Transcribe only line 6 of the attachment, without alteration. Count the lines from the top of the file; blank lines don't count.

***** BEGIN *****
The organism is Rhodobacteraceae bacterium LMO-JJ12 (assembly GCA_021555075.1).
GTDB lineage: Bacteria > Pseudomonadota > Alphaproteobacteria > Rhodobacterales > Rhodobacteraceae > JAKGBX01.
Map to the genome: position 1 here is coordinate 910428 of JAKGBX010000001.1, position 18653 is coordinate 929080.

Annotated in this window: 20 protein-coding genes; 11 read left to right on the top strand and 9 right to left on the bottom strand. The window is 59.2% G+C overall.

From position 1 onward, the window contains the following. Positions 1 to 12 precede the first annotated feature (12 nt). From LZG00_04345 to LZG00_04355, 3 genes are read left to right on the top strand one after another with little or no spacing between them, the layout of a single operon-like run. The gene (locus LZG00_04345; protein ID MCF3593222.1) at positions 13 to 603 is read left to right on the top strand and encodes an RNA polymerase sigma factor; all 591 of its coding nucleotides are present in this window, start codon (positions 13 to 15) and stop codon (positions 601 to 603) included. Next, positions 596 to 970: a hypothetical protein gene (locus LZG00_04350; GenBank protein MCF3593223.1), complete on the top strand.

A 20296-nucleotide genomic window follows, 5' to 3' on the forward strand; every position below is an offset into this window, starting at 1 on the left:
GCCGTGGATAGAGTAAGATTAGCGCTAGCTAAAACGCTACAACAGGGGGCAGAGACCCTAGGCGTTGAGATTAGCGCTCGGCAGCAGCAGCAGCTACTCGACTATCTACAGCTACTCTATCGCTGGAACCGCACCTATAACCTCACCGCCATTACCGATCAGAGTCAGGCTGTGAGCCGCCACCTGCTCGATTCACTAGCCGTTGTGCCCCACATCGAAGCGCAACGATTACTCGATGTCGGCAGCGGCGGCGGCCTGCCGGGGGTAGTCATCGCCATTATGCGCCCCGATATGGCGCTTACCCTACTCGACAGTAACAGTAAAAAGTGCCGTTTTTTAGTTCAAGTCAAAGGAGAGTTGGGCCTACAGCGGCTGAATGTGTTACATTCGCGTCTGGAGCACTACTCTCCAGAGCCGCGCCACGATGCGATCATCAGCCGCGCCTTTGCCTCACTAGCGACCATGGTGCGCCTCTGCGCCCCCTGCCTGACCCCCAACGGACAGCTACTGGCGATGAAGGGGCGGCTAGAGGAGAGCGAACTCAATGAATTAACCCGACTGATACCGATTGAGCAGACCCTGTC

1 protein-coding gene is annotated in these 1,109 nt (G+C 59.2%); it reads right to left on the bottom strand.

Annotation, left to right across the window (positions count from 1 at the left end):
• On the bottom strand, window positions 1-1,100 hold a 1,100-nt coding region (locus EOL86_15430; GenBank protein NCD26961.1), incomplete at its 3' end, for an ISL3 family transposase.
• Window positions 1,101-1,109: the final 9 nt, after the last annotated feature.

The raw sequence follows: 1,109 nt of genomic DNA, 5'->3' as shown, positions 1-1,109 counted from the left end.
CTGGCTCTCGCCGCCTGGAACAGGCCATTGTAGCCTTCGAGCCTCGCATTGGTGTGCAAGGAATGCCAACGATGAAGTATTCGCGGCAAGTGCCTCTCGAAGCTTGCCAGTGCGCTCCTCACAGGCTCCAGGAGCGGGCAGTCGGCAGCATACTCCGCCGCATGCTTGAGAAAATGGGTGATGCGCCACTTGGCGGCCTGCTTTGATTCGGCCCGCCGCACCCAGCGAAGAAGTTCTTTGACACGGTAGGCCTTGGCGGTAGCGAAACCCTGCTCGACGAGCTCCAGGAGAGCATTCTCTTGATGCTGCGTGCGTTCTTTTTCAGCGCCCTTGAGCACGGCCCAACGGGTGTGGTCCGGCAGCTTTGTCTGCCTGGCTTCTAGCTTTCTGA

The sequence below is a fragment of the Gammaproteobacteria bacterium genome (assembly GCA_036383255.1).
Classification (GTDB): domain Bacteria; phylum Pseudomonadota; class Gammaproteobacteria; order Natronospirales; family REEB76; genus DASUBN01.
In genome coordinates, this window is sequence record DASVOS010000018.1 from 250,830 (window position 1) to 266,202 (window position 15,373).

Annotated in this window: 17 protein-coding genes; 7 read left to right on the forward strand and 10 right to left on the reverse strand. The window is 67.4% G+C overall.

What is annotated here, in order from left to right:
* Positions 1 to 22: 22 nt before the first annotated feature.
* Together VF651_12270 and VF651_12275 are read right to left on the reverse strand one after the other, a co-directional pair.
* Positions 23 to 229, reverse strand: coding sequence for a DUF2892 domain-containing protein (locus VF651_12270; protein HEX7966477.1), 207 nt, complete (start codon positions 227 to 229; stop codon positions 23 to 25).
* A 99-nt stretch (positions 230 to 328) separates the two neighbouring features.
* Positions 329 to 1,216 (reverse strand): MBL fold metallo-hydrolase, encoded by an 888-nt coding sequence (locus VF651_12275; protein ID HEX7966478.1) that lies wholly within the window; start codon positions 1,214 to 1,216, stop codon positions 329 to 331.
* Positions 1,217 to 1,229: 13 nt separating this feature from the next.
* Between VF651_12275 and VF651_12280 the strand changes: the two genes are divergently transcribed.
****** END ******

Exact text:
A 20296-nucleotide genomic window follows, 5' to 3' on the forward strand; every position below is an offset into this window, starting at 1 on the left: